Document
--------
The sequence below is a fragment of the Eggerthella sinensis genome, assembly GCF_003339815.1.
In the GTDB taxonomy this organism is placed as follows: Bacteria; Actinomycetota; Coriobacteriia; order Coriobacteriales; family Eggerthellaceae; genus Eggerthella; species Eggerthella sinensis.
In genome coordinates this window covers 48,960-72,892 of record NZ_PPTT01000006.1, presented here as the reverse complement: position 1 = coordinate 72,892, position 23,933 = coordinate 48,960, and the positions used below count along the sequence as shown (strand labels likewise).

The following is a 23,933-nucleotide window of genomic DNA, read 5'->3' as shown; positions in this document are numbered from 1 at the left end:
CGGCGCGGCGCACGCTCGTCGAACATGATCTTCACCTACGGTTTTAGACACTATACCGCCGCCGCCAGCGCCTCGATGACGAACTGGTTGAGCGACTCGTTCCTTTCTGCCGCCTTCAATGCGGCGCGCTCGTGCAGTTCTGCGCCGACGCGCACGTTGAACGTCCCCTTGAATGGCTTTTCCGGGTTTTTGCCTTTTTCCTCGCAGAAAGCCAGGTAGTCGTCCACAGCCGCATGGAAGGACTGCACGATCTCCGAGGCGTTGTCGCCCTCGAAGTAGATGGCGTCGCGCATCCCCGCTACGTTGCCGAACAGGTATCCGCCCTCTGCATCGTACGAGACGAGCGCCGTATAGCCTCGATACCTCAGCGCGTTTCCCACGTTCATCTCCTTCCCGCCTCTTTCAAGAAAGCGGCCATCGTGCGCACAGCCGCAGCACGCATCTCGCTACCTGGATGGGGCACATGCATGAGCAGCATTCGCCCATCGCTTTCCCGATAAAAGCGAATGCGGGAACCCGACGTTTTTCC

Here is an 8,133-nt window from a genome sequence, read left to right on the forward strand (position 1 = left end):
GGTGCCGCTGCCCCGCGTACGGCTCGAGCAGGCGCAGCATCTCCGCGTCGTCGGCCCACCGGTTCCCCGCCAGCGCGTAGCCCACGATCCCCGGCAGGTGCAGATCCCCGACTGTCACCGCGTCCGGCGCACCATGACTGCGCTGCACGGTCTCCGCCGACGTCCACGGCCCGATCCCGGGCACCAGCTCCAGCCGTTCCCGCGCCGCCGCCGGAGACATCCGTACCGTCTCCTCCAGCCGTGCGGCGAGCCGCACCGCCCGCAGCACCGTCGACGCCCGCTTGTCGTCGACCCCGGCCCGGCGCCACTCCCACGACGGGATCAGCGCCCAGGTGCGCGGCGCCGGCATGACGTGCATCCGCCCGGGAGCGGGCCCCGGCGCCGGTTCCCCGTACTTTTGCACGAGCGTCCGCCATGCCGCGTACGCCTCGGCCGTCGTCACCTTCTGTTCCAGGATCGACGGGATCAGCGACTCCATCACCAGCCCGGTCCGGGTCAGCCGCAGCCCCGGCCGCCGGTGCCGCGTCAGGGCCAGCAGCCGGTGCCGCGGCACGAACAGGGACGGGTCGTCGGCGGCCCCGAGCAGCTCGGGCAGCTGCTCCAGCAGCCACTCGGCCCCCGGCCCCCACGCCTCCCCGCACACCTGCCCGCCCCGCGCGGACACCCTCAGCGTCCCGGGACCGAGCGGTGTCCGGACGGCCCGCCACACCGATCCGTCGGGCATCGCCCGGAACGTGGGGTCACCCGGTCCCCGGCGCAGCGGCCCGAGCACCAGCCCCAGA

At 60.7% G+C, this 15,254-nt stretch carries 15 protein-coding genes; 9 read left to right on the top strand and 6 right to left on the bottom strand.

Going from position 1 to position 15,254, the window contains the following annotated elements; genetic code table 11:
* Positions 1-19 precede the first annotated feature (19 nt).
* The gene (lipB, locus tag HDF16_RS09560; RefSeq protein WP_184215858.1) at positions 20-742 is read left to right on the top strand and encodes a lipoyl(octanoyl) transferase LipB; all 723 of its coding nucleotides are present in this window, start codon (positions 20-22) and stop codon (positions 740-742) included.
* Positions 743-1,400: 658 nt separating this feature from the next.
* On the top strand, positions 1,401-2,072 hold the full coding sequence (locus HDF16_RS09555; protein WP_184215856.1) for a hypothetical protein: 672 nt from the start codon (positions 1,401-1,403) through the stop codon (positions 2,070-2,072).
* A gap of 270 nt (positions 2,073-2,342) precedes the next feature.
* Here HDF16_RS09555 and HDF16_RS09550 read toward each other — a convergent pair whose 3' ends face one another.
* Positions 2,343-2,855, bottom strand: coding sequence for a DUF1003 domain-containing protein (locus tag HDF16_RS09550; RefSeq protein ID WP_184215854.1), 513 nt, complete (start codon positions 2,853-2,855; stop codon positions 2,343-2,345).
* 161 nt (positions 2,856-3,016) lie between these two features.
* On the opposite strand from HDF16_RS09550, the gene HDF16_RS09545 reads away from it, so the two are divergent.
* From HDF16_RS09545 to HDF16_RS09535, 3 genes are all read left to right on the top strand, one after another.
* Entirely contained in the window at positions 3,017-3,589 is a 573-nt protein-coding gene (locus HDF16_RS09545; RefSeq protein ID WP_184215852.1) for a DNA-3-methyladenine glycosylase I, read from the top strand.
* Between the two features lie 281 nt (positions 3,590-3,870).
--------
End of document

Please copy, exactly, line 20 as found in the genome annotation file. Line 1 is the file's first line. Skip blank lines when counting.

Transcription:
* Entirely contained in the window at positions 3,017-3,589 is a 573-nt protein-coding gene (locus HDF16_RS09545; RefSeq protein ID WP_184215852.1) for a DNA-3-methyladenine glycosylase I, read from the top strand.